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How to bath your horse

(February 2, 2010)

As with any animal, the overall cleanliness and upkeep of a horse will go a long way into ensuring that the animal lives a healthy and happy life. However, again like mist animals, getting a bath may not be the most entertaining of times and may require a certain amount of attention to get them even remotely interested. Depending on a number of aspects including providing the animal with treats after the exercise, you may even get your horse to like the occasion. In most cases, any frantic hatred of a bath by your horse can be easily linked to a bad experience in the past where the horse may have slipped in the shower rack or even been sprayed straight in the face by an inexperienced washer. Whatever the reason, there are number of checks you must do first before coaxing your animal into a shower.

If deciding to wash the animal on a concrete wash rack, make sure it is non skid to avoid the horse from falling. If the concrete is non-texturized, laying down some texturized rubber matting will go a long way into preventing a fall. Always keep an eye on the hose and make sure it does not get under the horses feet. This could be quite dangerous as, if the animal steps on the nozzle, it may trigger a sudden gush of water that will startle the animal. In any event, the last thing you want to do when giving your horse a wash is to startle him. Once the horse has reached a state of being scared of a bath, you may need to coax him back with a significant amount of treats and slowly reintroduce him to the hose. Do this by spraying his legs lightly at first and then moving up and back as the animal starts to get a little more comfortable.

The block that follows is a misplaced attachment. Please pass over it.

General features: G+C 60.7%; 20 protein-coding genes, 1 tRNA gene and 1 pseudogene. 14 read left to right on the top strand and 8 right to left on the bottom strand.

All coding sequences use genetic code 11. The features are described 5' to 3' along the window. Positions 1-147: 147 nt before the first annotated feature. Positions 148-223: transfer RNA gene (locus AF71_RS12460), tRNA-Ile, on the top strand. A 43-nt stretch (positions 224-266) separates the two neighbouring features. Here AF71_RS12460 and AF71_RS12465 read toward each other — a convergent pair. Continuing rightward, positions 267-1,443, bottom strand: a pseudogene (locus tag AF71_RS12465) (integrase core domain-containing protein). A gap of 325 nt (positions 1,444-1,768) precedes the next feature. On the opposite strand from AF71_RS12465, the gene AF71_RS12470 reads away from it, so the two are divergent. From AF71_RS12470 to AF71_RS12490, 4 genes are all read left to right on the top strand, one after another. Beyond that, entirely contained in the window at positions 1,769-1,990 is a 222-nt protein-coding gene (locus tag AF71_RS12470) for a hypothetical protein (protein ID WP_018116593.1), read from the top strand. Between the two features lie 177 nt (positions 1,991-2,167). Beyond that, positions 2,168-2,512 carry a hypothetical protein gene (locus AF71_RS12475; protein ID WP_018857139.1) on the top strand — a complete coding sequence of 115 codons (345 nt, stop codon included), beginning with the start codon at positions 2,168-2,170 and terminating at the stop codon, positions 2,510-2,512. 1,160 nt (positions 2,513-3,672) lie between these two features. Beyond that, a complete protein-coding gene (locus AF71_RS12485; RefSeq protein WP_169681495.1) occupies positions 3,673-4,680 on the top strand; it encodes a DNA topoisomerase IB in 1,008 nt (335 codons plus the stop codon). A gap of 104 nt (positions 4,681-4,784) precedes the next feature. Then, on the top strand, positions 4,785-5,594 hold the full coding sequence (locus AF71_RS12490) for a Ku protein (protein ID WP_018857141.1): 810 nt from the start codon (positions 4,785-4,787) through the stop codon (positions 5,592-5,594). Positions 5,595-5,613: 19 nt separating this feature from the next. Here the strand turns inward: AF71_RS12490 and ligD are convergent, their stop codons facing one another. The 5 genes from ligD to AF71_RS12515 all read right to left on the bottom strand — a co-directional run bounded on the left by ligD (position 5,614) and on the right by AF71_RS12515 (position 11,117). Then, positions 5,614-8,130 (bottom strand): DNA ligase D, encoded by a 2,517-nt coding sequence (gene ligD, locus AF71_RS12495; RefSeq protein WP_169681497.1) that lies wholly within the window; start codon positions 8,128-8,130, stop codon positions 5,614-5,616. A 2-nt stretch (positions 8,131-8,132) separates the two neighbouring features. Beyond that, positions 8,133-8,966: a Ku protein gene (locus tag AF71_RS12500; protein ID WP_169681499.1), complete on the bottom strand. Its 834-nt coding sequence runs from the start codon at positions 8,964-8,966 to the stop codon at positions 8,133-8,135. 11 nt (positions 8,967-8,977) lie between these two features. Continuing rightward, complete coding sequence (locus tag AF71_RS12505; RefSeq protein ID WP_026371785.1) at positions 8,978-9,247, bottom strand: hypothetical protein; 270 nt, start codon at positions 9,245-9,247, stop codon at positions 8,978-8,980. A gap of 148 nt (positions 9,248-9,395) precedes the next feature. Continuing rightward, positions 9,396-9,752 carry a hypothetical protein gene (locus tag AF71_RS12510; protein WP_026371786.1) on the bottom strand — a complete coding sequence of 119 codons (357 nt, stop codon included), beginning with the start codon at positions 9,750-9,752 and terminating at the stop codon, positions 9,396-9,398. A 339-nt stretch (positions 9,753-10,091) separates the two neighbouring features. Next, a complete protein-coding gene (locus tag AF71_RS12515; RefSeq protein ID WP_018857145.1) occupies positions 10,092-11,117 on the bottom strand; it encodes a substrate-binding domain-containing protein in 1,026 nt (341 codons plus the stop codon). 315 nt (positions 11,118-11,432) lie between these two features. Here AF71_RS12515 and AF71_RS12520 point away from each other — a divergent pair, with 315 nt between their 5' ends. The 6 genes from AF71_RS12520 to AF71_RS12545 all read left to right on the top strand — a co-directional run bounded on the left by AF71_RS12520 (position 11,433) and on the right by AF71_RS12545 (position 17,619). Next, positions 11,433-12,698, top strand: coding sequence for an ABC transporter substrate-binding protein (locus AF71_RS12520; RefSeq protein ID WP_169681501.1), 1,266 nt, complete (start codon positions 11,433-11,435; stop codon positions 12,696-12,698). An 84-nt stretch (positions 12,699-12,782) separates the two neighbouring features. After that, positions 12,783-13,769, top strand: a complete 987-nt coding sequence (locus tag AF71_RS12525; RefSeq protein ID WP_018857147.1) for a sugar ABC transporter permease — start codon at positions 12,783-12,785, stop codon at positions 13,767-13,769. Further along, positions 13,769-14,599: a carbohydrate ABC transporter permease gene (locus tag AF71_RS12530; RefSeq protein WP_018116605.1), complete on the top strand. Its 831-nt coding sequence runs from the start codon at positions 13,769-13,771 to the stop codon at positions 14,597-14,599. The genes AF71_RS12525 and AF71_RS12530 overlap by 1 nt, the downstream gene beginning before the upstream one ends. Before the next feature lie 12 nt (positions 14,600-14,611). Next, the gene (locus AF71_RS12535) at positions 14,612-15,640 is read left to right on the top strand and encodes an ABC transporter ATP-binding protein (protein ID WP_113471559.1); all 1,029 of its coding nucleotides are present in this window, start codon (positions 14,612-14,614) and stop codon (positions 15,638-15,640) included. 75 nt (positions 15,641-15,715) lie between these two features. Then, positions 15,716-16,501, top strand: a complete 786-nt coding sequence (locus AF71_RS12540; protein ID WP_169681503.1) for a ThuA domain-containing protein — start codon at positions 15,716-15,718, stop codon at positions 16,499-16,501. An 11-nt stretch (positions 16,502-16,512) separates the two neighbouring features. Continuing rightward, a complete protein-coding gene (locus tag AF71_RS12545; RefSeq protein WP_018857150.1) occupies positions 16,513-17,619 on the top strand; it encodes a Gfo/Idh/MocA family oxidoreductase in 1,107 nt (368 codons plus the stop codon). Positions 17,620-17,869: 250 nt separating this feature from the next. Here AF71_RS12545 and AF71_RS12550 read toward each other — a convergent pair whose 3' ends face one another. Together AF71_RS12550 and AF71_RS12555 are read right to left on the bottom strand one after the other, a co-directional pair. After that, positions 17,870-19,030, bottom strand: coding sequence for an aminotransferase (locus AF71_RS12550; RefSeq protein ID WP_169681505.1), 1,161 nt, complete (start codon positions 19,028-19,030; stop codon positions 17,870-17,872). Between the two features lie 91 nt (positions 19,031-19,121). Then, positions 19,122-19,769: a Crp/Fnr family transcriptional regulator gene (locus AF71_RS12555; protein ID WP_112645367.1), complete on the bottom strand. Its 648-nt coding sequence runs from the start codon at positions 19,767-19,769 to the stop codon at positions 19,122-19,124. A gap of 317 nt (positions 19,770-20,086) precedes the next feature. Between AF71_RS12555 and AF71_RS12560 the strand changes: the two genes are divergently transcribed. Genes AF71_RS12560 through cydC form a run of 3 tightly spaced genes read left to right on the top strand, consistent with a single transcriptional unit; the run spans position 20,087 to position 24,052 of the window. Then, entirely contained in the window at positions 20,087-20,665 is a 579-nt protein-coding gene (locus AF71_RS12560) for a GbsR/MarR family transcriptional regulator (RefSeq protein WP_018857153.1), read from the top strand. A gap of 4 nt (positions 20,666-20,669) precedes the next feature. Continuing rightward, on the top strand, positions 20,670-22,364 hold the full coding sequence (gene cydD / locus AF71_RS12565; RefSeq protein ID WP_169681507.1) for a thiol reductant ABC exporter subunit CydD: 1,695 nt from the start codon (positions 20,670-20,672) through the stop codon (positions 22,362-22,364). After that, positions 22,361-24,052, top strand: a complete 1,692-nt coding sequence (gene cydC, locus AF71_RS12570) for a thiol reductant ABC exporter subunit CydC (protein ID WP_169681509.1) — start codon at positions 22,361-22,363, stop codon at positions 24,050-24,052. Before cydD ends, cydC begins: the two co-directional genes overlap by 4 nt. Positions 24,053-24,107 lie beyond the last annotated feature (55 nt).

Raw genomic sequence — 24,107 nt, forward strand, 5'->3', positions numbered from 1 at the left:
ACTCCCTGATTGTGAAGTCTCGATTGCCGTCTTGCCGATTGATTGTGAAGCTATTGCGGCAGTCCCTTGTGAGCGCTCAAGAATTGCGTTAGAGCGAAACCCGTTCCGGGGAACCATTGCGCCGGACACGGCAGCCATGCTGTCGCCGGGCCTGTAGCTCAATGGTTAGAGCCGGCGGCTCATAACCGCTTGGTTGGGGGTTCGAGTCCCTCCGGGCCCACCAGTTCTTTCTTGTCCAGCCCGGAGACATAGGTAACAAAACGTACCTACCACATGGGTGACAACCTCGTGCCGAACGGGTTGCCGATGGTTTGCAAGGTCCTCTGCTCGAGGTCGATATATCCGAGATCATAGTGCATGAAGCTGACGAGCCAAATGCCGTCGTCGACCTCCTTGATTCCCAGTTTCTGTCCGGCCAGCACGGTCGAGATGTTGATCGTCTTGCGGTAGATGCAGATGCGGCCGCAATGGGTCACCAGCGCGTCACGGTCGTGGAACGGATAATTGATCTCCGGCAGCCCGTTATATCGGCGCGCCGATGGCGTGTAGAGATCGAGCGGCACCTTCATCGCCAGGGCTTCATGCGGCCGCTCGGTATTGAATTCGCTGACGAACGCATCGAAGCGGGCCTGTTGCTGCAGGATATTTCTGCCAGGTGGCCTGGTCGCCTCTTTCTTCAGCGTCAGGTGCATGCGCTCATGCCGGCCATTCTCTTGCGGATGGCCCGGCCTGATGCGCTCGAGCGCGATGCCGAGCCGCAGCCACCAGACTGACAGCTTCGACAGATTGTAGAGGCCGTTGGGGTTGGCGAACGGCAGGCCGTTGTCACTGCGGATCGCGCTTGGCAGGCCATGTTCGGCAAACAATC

You may also want to make sure that you decide to wash your horse on a rather warm day or with a warm water source as this will make for a more comfortable experience for your animal. Choosing to groom your animal before the bath will help make the bath time a less dirty job. Brushing the head, body and legs before picking out the hooves and combing out the mane and tail will help get rid of some dirt as well as shed any loose hair. Before the end of the bath make sure that you have an anti sweat sheet or cooler ready to keep your horse warm and free of drafts.

Submitted by M A on February 2, 2010 at 04:58


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